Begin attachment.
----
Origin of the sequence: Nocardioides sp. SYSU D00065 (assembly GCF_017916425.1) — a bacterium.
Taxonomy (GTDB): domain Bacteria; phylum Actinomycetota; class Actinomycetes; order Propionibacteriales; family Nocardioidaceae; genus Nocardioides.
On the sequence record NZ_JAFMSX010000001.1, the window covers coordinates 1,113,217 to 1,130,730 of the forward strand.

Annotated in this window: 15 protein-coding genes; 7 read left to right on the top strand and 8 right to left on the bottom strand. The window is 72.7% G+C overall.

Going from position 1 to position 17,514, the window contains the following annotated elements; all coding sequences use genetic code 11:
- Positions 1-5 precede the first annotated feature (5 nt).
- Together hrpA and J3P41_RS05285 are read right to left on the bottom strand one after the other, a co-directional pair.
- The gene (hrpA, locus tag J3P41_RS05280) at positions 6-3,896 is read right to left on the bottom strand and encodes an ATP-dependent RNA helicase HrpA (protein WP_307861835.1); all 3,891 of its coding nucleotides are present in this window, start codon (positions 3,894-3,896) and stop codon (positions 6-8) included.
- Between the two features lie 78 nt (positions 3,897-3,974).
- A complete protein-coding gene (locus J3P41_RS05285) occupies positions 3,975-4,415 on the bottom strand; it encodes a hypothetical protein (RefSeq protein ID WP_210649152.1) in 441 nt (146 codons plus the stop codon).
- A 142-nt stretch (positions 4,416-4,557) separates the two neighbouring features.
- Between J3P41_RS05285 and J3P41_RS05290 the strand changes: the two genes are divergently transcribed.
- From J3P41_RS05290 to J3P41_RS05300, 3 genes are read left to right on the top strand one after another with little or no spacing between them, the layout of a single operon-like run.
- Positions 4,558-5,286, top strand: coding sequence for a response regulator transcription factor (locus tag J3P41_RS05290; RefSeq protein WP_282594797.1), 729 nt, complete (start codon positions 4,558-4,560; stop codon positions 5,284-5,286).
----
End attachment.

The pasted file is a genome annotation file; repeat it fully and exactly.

Origin of the sequence: Nocardioides sp. SYSU D00065 (assembly GCF_017916425.1) — a bacterium.
Taxonomy (GTDB): domain Bacteria; phylum Actinomycetota; class Actinomycetes; order Propionibacteriales; family Nocardioidaceae; genus Nocardioides.
On the sequence record NZ_JAFMSX010000001.1, the window covers coordinates 1,113,217 to 1,130,730 of the forward strand.

Annotated in this window: 15 protein-coding genes; 7 read left to right on the top strand and 8 right to left on the bottom strand. The window is 72.7% G+C overall.

Going from position 1 to position 17,514, the window contains the following annotated elements; all coding sequences use genetic code 11:
- Positions 1-5 precede the first annotated feature (5 nt).
- Together hrpA and J3P41_RS05285 are read right to left on the bottom strand one after the other, a co-directional pair.
- The gene (hrpA, locus tag J3P41_RS05280) at positions 6-3,896 is read right to left on the bottom strand and encodes an ATP-dependent RNA helicase HrpA (protein WP_307861835.1); all 3,891 of its coding nucleotides are present in this window, start codon (positions 3,894-3,896) and stop codon (positions 6-8) included.
- Between the two features lie 78 nt (positions 3,897-3,974).
- A complete protein-coding gene (locus J3P41_RS05285) occupies positions 3,975-4,415 on the bottom strand; it encodes a hypothetical protein (RefSeq protein ID WP_210649152.1) in 441 nt (146 codons plus the stop codon).
- A 142-nt stretch (positions 4,416-4,557) separates the two neighbouring features.
- Between J3P41_RS05285 and J3P41_RS05290 the strand changes: the two genes are divergently transcribed.
- From J3P41_RS05290 to J3P41_RS05300, 3 genes are read left to right on the top strand one after another with little or no spacing between them, the layout of a single operon-like run.
- Positions 4,558-5,286, top strand: coding sequence for a response regulator transcription factor (locus tag J3P41_RS05290; RefSeq protein WP_282594797.1), 729 nt, complete (start codon positions 4,558-4,560; stop codon positions 5,284-5,286).